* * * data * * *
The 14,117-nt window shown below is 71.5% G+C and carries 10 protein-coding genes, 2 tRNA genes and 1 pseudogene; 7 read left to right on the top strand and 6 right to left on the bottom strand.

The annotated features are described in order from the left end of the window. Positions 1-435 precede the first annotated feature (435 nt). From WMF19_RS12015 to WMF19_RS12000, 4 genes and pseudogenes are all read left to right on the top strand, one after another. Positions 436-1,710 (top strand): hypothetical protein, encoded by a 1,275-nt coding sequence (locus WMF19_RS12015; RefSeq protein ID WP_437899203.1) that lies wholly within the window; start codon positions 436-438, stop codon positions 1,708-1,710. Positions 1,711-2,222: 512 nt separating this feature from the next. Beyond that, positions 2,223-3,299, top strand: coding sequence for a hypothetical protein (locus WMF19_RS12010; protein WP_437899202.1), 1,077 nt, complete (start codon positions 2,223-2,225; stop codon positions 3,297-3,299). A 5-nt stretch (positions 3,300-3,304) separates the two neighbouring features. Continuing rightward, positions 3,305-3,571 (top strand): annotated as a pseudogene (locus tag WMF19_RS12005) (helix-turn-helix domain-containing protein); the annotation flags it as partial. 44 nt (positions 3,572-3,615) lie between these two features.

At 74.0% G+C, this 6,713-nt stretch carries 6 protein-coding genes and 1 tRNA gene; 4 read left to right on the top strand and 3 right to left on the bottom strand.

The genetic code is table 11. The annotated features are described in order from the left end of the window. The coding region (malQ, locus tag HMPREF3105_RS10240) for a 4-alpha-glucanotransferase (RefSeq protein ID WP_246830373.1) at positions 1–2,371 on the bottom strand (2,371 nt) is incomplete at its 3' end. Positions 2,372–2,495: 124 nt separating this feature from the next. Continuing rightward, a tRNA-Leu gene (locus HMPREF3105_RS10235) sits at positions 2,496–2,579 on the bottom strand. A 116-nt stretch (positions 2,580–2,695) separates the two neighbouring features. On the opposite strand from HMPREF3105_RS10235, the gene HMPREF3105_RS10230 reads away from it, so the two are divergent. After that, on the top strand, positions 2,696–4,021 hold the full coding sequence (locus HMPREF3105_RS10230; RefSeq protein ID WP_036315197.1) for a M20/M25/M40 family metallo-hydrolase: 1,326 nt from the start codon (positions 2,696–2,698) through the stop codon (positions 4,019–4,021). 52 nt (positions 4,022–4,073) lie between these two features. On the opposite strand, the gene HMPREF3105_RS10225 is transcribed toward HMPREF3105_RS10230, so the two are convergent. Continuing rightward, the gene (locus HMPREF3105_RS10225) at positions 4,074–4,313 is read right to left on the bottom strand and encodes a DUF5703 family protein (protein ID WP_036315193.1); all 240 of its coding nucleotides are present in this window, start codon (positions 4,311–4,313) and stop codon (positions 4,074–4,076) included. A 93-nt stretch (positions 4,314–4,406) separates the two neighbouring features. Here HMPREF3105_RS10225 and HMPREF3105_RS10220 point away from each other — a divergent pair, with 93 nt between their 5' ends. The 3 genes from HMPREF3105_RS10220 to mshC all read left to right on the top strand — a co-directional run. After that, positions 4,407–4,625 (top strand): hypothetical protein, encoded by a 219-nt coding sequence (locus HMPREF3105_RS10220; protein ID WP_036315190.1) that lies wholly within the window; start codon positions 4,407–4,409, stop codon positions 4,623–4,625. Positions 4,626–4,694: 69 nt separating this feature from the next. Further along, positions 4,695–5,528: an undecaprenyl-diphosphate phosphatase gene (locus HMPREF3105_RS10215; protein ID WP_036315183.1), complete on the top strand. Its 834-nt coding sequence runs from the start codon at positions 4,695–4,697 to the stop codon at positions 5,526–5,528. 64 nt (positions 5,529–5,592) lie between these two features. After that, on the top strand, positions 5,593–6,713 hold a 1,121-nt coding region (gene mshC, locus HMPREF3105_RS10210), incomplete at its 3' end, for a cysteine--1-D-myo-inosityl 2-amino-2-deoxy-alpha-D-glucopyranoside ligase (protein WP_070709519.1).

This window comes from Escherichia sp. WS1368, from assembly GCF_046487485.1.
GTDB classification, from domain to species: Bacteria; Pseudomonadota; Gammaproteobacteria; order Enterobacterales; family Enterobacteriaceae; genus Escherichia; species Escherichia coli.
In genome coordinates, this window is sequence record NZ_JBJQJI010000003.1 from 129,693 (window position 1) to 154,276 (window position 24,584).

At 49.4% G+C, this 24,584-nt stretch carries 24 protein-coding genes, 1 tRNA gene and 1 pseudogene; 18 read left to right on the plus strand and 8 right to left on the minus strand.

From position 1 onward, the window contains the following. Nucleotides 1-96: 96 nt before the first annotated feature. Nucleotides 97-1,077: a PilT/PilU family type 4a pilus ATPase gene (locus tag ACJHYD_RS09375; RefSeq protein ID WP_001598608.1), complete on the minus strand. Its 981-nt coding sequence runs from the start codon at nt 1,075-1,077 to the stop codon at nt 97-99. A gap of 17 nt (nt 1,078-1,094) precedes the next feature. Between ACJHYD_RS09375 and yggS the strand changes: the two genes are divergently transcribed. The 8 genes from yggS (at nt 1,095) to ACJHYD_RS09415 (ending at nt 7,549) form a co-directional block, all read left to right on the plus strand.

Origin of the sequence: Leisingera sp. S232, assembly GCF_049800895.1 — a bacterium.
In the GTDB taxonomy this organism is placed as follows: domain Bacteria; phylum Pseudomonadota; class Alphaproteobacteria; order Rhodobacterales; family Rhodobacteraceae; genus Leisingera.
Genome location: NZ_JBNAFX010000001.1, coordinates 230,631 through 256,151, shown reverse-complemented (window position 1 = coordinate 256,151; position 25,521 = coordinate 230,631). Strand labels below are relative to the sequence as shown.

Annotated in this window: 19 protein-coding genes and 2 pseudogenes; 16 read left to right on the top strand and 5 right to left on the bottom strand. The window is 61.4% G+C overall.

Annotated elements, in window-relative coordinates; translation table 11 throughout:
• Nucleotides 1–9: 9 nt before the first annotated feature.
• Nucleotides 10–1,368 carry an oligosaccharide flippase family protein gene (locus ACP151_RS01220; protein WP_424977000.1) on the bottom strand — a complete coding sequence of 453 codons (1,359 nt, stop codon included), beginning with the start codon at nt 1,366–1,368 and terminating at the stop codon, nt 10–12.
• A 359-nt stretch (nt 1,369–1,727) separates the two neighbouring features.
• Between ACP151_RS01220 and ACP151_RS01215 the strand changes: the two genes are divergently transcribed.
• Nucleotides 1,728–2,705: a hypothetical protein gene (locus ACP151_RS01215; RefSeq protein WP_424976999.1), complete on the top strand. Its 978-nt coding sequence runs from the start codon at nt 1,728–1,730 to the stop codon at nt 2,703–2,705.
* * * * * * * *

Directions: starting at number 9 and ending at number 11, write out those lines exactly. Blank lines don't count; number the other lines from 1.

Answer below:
From position 1 onward, the window contains the following. Nucleotides 1-96: 96 nt before the first annotated feature. Nucleotides 97-1,077: a PilT/PilU family type 4a pilus ATPase gene (locus tag ACJHYD_RS09375; RefSeq protein ID WP_001598608.1), complete on the minus strand. Its 981-nt coding sequence runs from the start codon at nt 1,075-1,077 to the stop codon at nt 97-99. A gap of 17 nt (nt 1,078-1,094) precedes the next feature. Between ACJHYD_RS09375 and yggS the strand changes: the two genes are divergently transcribed. The 8 genes from yggS (at nt 1,095) to ACJHYD_RS09415 (ending at nt 7,549) form a co-directional block, all read left to right on the plus strand.

Origin of the sequence: Leisingera sp. S232, assembly GCF_049800895.1 — a bacterium.
In the GTDB taxonomy this organism is placed as follows: domain Bacteria; phylum Pseudomonadota; class Alphaproteobacteria; order Rhodobacterales; family Rhodobacteraceae; genus Leisingera.